The Court’s Axon ruling also represents a notable victory for the preservation of Article III powers. It safeguards a district court’s federal-question jurisdiction over constitutional challenges to how agencies are structured. A party filing in federal district court can now avoid the extensive administrative process as outlined in the Securities and Exchange Act of 1934 and the Federal Trade Commission Act of 1914. In the past, parties were forced to undergo administrative review as required by the above Acts. Only after a final ruling was rendered by an ALJ or the agency’s Commissioners, could parties later appeal their case before a federal court for judicial review.
Now, a party must simply establish that the claims raised are “collateral” to the traditional enforcement actions of the agency, as evident in Cochran and Axon’s cases. The party can also bypass the administrative process by pointing to how their challenge against an agency falls beyond the bounds of its bureaucratic “competence and expertise”. For Axon, the sweeping constitutional claims raised by Axon Enterprises and Cochran were recognized as existing “outside the agency’s expertise”. These factors for circumventing ALC adjudication derive from the Court’s 1994 ruling in Thunder Basin Coal Co. v. Reich.
For too long, litigants have fallen victim to the unfair legal advantage wielded by agencies. Such cases are often defined by a web of frustrating scheduling delays, extended hearings, and costly legal expenses. As evident in Axon and Cochran’s unsuccessful adjudicatory disputes, the government wins almost every time when an administrative law judge oversees their case.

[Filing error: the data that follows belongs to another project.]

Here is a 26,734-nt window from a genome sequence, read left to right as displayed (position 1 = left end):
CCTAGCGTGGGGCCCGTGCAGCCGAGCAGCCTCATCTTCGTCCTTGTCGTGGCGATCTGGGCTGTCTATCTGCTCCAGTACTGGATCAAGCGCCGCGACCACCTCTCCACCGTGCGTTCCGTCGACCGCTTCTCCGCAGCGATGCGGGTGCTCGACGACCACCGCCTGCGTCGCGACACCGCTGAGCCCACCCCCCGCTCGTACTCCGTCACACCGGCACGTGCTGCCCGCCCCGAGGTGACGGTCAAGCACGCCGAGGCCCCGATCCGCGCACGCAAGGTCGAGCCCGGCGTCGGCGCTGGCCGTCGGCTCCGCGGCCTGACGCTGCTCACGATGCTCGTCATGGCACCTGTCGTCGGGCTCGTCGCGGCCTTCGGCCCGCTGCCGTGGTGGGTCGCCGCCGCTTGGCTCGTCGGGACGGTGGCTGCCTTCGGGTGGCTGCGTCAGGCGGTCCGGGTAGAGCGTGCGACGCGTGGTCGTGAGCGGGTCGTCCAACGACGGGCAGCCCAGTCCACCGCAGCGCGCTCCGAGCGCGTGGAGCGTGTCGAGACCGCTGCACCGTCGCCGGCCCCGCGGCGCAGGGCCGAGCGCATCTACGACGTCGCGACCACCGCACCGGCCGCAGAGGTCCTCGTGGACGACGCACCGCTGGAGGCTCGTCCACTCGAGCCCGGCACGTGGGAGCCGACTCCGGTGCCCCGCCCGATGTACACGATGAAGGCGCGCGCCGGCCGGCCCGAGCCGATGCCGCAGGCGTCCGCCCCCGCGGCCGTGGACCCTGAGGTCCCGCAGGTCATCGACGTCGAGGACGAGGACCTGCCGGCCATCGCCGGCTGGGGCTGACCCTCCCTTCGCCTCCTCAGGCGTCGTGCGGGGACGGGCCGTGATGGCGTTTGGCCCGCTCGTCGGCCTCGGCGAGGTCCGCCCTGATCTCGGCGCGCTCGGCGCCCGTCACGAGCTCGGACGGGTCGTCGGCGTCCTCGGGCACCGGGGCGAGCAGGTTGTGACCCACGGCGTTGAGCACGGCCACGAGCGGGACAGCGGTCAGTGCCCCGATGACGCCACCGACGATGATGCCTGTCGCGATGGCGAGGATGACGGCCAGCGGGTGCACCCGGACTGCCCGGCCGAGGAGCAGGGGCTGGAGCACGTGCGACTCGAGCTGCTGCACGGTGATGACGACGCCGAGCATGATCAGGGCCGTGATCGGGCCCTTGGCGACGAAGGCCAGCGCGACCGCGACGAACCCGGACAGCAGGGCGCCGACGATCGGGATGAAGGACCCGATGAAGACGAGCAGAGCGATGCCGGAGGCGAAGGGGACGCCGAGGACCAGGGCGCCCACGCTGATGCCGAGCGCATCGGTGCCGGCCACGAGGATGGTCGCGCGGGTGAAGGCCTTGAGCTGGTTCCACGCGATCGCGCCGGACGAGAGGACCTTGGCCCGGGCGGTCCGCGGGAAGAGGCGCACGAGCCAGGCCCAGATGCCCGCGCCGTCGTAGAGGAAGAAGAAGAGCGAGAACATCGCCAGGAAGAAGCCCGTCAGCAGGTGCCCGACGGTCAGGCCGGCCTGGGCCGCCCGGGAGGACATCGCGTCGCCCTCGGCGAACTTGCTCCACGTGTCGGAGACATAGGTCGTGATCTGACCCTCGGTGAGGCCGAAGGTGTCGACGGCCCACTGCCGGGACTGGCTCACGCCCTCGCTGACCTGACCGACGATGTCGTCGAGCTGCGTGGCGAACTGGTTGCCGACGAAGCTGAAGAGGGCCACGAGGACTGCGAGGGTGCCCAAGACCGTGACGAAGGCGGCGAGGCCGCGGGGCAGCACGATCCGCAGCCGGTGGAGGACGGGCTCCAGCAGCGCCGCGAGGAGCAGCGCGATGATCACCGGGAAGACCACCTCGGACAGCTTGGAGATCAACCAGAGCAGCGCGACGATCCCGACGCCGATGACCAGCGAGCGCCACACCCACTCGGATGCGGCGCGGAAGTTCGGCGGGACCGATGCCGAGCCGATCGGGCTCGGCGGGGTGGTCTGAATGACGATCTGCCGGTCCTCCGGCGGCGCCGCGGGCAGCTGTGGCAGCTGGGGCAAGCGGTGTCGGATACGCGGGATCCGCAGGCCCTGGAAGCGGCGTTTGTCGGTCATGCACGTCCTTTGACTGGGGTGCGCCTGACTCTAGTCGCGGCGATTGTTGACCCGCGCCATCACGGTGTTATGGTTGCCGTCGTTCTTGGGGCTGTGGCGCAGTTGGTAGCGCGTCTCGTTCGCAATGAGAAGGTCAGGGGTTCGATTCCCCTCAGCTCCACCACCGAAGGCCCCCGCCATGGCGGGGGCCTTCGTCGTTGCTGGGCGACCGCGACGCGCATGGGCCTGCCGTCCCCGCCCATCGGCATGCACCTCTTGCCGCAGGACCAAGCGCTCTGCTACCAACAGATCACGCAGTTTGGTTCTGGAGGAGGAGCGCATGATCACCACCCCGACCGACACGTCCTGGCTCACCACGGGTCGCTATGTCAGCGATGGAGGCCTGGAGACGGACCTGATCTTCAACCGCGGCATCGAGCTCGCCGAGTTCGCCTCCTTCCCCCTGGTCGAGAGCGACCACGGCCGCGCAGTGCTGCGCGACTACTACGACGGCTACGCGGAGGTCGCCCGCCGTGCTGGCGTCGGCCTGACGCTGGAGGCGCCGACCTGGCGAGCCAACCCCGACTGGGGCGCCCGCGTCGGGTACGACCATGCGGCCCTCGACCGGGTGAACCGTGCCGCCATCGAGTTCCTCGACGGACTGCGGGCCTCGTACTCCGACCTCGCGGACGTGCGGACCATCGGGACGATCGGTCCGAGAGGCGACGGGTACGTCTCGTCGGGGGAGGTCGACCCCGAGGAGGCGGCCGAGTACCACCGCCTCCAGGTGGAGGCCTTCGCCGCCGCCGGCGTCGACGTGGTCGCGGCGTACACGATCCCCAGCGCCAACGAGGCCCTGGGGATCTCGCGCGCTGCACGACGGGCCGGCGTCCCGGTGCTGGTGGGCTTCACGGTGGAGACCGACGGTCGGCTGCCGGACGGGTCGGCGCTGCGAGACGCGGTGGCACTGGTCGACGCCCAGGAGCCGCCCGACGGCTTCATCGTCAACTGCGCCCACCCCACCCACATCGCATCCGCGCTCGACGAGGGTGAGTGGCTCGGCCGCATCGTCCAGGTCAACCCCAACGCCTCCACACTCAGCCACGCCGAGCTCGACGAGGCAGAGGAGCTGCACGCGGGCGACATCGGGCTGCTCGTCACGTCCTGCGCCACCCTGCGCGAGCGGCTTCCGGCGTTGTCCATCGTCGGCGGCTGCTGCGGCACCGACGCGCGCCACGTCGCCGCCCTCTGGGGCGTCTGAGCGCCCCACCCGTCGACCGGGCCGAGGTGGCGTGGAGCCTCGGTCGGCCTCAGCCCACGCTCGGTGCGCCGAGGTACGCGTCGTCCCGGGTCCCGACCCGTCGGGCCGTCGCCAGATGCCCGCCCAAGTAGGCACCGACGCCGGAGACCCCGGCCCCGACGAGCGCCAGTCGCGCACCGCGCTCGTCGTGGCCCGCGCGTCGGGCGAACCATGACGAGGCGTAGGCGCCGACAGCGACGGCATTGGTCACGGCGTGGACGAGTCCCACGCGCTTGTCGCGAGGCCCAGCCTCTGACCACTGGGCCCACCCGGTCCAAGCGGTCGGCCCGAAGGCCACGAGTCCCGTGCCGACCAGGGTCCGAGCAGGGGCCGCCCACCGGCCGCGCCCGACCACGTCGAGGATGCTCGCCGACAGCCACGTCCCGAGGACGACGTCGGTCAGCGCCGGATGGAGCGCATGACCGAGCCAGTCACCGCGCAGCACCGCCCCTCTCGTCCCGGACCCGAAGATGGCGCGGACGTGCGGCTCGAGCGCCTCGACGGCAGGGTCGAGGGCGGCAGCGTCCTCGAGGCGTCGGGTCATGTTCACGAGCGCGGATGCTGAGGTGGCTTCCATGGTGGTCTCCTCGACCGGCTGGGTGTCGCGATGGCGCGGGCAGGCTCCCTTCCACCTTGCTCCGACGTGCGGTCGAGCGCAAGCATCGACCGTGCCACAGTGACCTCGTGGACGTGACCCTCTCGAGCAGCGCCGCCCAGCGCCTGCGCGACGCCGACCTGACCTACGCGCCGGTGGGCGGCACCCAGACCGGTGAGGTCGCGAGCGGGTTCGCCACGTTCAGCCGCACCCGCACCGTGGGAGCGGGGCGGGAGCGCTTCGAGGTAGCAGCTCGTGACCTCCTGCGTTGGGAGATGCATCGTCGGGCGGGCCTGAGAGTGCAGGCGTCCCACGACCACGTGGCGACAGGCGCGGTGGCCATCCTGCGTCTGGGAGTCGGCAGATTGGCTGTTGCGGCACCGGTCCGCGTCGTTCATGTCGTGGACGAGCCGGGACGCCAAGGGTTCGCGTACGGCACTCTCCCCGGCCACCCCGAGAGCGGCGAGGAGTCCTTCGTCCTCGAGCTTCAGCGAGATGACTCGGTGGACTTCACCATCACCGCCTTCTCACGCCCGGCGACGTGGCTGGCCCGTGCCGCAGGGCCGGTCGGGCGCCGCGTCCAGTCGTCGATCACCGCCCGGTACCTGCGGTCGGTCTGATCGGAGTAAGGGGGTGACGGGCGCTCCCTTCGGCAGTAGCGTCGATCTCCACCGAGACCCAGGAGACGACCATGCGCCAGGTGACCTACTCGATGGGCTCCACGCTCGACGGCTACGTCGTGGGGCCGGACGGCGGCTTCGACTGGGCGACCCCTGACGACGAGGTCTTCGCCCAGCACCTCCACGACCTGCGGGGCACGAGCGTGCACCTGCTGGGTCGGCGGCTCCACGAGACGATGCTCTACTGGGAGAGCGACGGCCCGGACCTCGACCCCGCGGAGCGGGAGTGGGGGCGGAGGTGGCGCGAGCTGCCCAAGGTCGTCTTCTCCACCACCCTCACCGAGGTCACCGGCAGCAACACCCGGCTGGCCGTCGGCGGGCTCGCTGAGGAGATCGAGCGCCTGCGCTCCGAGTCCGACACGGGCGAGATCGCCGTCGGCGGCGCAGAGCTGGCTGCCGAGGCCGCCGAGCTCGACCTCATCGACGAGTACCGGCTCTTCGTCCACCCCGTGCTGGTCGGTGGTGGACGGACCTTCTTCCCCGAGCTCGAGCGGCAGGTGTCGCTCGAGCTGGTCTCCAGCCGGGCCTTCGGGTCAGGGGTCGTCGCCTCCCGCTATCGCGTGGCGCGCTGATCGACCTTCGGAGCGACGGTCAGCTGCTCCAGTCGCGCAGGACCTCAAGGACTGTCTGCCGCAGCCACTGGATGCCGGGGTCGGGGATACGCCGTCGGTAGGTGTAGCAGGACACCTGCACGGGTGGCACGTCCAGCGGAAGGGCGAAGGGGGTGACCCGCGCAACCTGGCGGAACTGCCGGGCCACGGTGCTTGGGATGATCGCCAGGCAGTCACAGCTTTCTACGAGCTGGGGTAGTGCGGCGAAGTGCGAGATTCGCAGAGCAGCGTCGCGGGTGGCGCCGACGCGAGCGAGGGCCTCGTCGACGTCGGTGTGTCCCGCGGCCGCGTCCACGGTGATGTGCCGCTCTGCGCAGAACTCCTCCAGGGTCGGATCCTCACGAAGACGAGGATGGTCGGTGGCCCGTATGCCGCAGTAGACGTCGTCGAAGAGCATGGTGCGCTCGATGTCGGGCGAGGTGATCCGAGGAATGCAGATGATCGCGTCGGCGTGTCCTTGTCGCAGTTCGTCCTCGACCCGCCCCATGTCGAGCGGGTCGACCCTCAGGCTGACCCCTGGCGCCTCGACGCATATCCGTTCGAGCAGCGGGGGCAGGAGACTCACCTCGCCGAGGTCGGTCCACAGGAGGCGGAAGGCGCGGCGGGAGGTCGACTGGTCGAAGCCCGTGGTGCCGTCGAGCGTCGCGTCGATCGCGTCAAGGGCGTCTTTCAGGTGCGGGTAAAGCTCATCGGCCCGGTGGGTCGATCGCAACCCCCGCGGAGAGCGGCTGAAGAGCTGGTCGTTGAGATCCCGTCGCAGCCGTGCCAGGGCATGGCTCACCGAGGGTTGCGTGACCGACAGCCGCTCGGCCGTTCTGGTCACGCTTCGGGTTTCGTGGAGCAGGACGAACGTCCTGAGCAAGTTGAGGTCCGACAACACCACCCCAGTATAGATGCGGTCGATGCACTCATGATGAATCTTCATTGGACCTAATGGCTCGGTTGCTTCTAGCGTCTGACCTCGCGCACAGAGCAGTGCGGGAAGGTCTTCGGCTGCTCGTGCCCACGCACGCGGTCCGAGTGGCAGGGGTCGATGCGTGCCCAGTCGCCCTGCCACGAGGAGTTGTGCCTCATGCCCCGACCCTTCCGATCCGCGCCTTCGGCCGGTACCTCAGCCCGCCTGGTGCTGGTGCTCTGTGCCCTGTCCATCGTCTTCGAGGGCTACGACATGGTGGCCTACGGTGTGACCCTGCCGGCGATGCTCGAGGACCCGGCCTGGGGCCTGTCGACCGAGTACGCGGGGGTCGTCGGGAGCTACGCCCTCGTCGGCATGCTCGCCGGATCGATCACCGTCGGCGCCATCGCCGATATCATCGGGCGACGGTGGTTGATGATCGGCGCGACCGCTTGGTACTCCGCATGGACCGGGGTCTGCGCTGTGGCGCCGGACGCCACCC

Now, administrative law courts no longer possess a home-court advantage over processing legal challenges to their existence. Axon solidifies the Court’s earlier ruling in Free Enterprise Fund v. PCAOB (2010) . Agency courts can no longer take precedence over federal district courts, granting litigants the right to choose where to file their cases.
For obvious reasons, ALJs overseeing Axon and Cochran’s cases were unwilling to acknowledge the unconstitutionality of their quasi-judicial authority. The Supreme Court’s ruling now prevents ALCs from exercising monopolistic control over challenges to its bureaucratic structure. Private parties can now file suit against agencies in federal court by raising constitutional concerns that fall beyond an agency’s expertise.
The unanimous outcome of Axon represents a major victory for liberty in the law. Private parties that challenge an agency’s existence, process, or structure are now free to their case before a neutral federal court. Outside courts tend to be unencumbered by the detrimental, bureaucratic restraints associated with ALCs. This will enable those with limited resources to reserve their time and money by litigating before a court where they actually possess a chance of winning.
Perhaps the greatest victory produced from Axon v. FTC is that federal bureaucracies can no longer insulate themselves from outside accountability to their unconstitutional structure.